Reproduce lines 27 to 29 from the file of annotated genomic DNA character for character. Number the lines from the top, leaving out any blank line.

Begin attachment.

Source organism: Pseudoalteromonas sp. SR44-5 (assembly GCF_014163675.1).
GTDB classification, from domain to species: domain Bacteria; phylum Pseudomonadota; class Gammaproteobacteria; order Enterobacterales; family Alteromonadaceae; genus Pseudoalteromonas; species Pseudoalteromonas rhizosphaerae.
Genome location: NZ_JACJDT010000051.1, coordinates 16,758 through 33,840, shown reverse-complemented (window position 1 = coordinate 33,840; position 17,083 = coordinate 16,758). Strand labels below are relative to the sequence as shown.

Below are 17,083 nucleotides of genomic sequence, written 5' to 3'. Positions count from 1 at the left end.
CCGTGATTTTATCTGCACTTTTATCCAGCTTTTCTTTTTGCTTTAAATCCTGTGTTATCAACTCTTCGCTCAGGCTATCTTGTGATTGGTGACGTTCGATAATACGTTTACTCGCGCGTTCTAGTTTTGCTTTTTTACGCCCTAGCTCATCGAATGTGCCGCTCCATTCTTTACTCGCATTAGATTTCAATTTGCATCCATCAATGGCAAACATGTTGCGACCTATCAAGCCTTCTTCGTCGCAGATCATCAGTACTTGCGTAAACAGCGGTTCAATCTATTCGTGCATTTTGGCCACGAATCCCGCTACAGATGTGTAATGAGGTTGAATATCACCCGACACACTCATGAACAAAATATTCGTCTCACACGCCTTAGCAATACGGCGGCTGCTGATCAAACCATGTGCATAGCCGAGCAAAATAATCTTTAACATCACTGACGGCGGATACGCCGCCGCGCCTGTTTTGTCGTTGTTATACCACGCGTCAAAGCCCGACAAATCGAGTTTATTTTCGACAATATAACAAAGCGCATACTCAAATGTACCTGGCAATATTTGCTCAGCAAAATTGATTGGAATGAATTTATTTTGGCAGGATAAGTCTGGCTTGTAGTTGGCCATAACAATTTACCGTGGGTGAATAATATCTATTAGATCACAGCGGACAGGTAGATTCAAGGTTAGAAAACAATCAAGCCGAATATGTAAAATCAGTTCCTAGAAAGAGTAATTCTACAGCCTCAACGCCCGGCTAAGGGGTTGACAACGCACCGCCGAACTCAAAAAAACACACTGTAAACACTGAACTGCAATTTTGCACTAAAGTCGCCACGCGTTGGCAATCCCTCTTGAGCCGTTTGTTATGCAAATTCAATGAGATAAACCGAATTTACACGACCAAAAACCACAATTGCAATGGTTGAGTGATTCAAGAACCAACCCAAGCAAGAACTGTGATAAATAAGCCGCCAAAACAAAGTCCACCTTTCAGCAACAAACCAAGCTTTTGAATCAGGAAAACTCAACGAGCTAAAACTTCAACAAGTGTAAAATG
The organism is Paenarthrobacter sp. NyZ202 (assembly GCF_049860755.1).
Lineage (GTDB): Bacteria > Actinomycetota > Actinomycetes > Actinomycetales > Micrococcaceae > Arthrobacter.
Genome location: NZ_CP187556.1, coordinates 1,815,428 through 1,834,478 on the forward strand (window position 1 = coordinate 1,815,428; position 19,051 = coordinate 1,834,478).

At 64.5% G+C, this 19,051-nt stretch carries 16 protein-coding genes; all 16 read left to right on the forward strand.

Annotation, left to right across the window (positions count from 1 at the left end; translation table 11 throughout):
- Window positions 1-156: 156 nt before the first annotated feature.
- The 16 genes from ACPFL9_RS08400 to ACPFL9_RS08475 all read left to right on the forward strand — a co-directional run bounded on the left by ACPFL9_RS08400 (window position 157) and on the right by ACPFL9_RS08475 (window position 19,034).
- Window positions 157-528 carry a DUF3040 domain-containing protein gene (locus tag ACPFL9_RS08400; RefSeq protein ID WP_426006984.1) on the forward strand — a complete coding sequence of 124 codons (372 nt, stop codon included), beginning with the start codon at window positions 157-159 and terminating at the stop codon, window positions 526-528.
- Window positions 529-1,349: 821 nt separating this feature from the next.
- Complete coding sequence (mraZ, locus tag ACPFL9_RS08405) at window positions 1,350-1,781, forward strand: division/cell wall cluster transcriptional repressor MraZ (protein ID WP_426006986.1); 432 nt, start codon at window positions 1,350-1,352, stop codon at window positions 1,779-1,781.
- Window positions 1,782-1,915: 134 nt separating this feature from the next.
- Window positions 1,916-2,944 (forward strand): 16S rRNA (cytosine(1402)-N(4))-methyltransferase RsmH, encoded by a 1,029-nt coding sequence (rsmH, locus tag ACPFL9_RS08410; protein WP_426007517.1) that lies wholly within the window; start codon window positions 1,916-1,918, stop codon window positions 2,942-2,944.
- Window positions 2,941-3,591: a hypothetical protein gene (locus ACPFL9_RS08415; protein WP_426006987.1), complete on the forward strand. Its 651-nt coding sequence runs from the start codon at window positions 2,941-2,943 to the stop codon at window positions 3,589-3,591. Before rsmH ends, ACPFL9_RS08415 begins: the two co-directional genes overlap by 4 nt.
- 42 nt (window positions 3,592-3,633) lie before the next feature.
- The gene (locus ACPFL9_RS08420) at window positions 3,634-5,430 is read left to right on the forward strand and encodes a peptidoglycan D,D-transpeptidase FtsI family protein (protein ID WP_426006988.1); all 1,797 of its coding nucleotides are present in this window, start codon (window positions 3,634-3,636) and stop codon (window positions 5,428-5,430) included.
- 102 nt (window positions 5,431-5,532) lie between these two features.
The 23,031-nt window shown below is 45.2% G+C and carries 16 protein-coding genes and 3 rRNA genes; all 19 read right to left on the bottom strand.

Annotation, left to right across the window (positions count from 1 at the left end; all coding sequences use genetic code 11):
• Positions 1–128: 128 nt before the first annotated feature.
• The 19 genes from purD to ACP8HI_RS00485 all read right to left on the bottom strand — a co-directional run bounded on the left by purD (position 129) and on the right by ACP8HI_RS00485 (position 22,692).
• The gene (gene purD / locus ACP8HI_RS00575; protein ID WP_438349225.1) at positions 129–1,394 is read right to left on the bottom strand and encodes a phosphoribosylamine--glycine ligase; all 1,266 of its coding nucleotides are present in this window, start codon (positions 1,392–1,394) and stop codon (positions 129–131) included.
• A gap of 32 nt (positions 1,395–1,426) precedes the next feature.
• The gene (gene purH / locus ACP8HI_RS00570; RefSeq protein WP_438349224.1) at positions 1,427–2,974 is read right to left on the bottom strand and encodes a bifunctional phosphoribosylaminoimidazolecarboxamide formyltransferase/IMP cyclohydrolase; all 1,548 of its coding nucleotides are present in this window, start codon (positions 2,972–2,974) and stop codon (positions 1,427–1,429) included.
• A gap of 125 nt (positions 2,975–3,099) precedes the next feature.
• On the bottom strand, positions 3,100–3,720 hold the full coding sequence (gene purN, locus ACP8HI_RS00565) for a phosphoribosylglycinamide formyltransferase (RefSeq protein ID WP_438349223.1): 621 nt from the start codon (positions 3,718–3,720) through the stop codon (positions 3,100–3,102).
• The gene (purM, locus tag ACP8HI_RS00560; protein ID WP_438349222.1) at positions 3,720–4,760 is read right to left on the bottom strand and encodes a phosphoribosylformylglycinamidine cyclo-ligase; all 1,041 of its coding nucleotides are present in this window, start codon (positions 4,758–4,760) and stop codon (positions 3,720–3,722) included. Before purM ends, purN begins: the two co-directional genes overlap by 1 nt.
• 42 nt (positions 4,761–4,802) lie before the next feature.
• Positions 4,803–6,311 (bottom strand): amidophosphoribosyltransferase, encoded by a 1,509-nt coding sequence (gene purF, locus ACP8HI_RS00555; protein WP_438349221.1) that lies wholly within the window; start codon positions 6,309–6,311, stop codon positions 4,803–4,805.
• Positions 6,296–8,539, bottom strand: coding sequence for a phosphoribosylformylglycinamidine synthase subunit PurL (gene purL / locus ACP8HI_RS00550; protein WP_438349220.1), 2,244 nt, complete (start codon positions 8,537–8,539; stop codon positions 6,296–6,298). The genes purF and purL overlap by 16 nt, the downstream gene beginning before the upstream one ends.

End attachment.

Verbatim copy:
• A gap of 32 nt (positions 1,395–1,426) precedes the next feature.
• The gene (gene purH / locus ACP8HI_RS00570; RefSeq protein WP_438349224.1) at positions 1,427–2,974 is read right to left on the bottom strand and encodes a bifunctional phosphoribosylaminoimidazolecarboxamide formyltransferase/IMP cyclohydrolase; all 1,548 of its coding nucleotides are present in this window, start codon (positions 2,972–2,974) and stop codon (positions 1,427–1,429) included.
• A gap of 125 nt (positions 2,975–3,099) precedes the next feature.